Adding a left-handed reliever to the bullpen is still on Boston’s to-do list.
Craig Breslow is an option to return – but is not the same imposing figure as Miller.
Two other lefty free agent options from the injury scrap-heap are Tom Gorzelanny and Sean Burnett, who is recovering from Tommy John surgery but may contribute in the second half of next season.
Candidates to fill out the right side of the bullpen include Burke Badenhop and hard-thrower, but risky injury-wise Brandon Morrow.
The Sox also have some prospect candidates for the bullpen – with Brandon Workman and Matt Barnes in the best position to make the club as relievers.
Knuckleballer Steven Wright could also fill that role.
And look for Boston to be on the prowl for low-cost arms – like their addition of right-handed reliever Zeke Spruill from Arizona.
Most relievers have up and down careers – and teams try to strike gold on their upside years.
Down in the Zone
There were a couple of interesting recent articles that Boston’s haul of Porcello, Masterson and Wade Miley was part of an effort to cash in on the MLB trend of the strike zone expanding toward the bottom of the zone.
All three pitchers – along with fellow Sox starter Joe Kelly – work the bottom third of the strike zone and below well.
And offensive free agent additions Pablo Sandoval and Hanley Ramirez are strong low ball hitters.
Well, the week did not exactly unfold like the Red Sox wanted it to – or did it?
Boston made a valiant effort to bring back free agent pitcher Jon Lester – or did they?
Never mind, the team probably blew it by starting Lester off with a low-ball $70 million, four year offer during Spring Training.
Given the team’s public position of not going long term for pitcher past 30 years of age, a reasonable hunch could be the Red Sox would make a respectable public showing in trying to sign Lester but not bring to the table a bid that could win.
Of course, Lester may have been ready for a “new challenge” (driving the Cubs to a World Series) like Pablo Sandoval was in electing to move to Boston.
We probably will never know the full story – but one thing we do know: Lester will always have a special place in the hearts of Red Sox fans for his great service to the team.
Red Sox GM Ben Cherington never ceases to impress with his thinking.
Immediately after the Lester decision, Cherington sprang into action (which kind of feeds into the thought the Red Sox weren’t really counting on signing Lester).
Let’s look at the starters that Cherington added to the team.
Boston acquired righty Rick Porcello from the Tigers for outfielder Yoenis Cespedes (and pitchers Alex Wilson and Gabe Speier).
On a very good – not great – Detroit team, Porcello was the fourth or fifth starter.
On the Red Sox – barring acquisition of a front-line starter – Porcello will be the #1 or #2 starter.
The pluses – Porcello is young (26 during next season), an innings eater (204 innings last season).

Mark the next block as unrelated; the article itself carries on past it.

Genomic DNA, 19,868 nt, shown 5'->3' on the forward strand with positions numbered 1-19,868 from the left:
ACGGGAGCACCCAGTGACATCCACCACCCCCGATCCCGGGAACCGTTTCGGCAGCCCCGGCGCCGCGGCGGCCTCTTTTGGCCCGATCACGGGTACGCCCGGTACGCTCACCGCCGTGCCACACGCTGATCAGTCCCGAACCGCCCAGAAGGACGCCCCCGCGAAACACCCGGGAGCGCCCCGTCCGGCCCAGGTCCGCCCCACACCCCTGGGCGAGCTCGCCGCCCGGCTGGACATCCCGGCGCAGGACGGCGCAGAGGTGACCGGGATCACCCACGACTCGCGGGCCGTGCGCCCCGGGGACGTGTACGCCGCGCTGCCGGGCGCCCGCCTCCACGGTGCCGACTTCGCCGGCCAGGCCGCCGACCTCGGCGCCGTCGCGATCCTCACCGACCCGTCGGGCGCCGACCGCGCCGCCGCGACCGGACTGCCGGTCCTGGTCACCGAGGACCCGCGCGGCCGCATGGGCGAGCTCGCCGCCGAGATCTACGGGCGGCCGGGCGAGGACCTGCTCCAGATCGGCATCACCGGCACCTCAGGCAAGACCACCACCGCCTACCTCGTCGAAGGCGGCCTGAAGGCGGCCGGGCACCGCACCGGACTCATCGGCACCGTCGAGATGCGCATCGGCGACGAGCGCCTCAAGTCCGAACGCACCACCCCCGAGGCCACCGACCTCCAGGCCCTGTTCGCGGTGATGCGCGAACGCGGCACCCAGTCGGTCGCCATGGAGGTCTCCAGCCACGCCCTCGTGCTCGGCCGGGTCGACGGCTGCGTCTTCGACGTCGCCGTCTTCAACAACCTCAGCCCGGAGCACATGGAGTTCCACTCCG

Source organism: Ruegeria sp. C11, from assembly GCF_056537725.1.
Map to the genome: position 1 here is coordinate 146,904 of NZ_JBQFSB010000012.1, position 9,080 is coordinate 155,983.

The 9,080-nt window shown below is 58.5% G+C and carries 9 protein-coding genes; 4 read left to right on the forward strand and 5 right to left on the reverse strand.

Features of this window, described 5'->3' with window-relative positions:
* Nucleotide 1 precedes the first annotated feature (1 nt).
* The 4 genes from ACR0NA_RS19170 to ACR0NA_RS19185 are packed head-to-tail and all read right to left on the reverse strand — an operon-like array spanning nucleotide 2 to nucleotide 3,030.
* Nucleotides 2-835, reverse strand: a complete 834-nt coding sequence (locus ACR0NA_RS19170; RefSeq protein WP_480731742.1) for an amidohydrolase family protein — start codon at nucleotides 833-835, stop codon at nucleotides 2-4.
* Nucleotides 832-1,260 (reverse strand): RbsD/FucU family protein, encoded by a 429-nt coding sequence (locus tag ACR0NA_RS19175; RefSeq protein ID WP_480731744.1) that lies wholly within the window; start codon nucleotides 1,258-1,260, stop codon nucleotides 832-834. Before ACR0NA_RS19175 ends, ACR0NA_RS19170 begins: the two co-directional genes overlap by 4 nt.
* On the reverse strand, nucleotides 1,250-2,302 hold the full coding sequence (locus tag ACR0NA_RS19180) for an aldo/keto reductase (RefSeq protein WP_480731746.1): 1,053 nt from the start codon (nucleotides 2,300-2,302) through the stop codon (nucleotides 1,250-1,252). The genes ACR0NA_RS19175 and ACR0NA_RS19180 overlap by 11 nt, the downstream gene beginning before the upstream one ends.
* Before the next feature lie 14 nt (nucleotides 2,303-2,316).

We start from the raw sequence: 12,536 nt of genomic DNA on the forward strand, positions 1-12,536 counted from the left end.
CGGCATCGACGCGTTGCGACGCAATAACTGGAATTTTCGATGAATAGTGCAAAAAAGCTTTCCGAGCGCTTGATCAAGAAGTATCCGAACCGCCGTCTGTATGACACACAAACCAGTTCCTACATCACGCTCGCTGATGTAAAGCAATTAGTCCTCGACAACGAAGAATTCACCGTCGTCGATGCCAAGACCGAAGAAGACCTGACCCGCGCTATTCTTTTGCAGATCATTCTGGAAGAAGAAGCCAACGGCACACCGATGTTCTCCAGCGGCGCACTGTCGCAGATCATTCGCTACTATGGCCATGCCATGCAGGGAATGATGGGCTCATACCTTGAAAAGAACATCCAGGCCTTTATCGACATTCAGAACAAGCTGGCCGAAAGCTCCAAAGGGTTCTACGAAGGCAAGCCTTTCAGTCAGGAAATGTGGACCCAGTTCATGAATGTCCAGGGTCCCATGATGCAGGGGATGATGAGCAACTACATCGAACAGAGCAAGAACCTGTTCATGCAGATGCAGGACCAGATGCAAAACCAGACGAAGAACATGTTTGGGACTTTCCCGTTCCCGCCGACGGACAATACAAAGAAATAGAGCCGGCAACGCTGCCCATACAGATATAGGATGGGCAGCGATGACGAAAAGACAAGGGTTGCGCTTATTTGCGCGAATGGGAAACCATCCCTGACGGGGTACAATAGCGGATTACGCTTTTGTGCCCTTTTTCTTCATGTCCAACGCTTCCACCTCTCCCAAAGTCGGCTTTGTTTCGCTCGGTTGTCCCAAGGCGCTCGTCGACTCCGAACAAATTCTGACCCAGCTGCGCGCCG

The questions – last season was Porcello’s best year. Was it an aberration or a sign he is stepping up as a starter? And Porcello is a free-agent-to-be after the 2015 season. Is he just a one year rental?
The Sox added Wade Miley for a couple of youngish pitchers (power arms from the Arizona perspective) who have yet to emerge (Rubby De La Rosa and Allen Webster) and low-minor infielder (Raymel Flores).
Miley is a little harder to decipher (than Porcello) because Arizona stunk last season.
But he profiles similar to Porcello – a middle of the rotation starter.
It’s interesting to hear the Red Sox spin – yes, focus on Porcello’s last season but for Miley, look more at the full body of work.
Bringing in Justin Masterson as a free agent starter is a wild card – could be a plus or a wash out.
Masterson was a disaster last season – being chalked up to an assortment of injuries.
But he had some good – not great – seasons in Cleveland.
The Red Sox will not know what they got in Masterson until May or June.
The good news – he is signed to a one-year deal.
The question – right now, Boston is counting on Masterson to be in its rotation – and based on last season, that’s a gamble.
What do you think of the current make-up of the Red Sox rotation?
We all know re-signing Jon Lester is priority #1 for the Red Sox.
Let’s look at some other things on Boston’s plate as the MLB Winter Meetings kick-off.
If Lester signs elsewhere – Max Scherzer should be on the target list.
The reported price-tag for Lester is high, but the Scherzer price will be higher – most likely approaching Clayton Kershaw range ($30 million/year).
The Red Sox can afford it – and they have the need.
Grabbing a #2 Starter
Of course, adding Lester or Scherzer won’t be enough to rebuild the Red Sox rotation.
The team had the MLB’s fourth worst ERA in the period after the 2014 All Star break – when Boston mostly competed without Lester and John Lackey, writes Buster Olney (insider required).
Nick Cafardo provided a laundry list of pitching acquisition candidates for the Red Sox.
Pitchers to watch:
- Cole Hamels, Philadelphia – Can the Sox or another team meet the Phillies asking price?
- Mike Leake, Cincinnati – The Reds have four free agents to be (after the 2015 season) in their rotation. They may look to thin out their potential losses.
- Tyson Ross, San Diego (not on the Cafardo list) – Based on the team’s pursuit of Pablo Sandoval and Yasmany Tomas, the Padres are looking to make a splash this off-season. Ross would be a good addition to the Sox rotation.
Thinning out the Outfield
On paper, the Red Sox have too many outfielders.
With hitting on the wish list of a number of teams, Boston will be checking the trade market for Yoenis Cespedes.
Cespedes has power – which is in much demand. So he could help land a #2 starter.
This trade market survey may also include testing the waters for Shane Victorino and Allen Craig.
What either player can bring back in a deal now is an open question – given Victorino missed most of last season due to injury and Craig’s offensive ability vanished (maybe because of ankle problems).
Teams could want to see them on the field during Spring Training before making a trade commitment.